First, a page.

WCS released remarkable camera trap footage showing a virtual parade of Asian wildlife – tigers, elephants, sun bears, and other species – individually visiting a single, small watering hole in Thailand’s Huai Kha Khaeng Wildlife Sanctuary.
A new study found that animals sampled in the wildlife-trade supply chain bound for human consumption had high proportions of coronaviruses, and that the proportion of positives significantly increases as animals travel from traders, to large markets, to restaurants.
Conservationists from the Wildlife Conservation Society (WCS) and Turtle Survival Alliance (TSA) in Myanmar have announced that this year for the first time, an isolated female Burmese roofed turtle living far upstream on the Chindwin River who has never been known to produce fertile eggs, deposited a clutch of 19 eggs, 14 of which hatched earlier this month.
Twenty-three Royal Turtles hatched from nests on the Sre Ambel River this year. This is more than the total number hatched in the previous three years combined.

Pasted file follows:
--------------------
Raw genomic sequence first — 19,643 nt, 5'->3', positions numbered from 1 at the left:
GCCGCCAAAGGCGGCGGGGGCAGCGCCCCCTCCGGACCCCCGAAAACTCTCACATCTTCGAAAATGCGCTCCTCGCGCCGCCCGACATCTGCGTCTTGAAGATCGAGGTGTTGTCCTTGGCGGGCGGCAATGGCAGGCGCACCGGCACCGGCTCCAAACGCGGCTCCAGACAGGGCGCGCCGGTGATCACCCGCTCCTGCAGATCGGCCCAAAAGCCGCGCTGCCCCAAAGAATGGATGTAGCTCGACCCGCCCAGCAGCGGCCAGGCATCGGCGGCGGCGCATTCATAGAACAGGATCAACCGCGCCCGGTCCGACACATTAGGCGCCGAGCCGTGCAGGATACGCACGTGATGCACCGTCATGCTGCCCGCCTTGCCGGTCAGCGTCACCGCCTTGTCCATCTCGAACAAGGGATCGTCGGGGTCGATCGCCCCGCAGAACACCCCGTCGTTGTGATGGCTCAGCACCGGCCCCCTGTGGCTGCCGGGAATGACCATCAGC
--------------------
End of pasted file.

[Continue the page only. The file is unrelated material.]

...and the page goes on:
In a single deliberate poisoning event, three Giant Ibis, equivalent to 1-2 percent of the global population, have been killed – part of a disturbing global trend where conservationists are noticing increases in hunting of protected species since the spread of coronavirus began to disrupt traditional economic and social systems in rural areas.
To prevent future major viral outbreaks such as the COVID-19 outbreak, impacting human health, well-being, economies, and security on a global scale, WCS recommends stopping all commercial trade in wildlife for human consumption (particularly of birds and mammals) and closing all such markets.
WCS issues a statement concerning important steps the Government of Viet Nam is taking to prevent future outbreaks of zoonotic pathogens like COVID-19.
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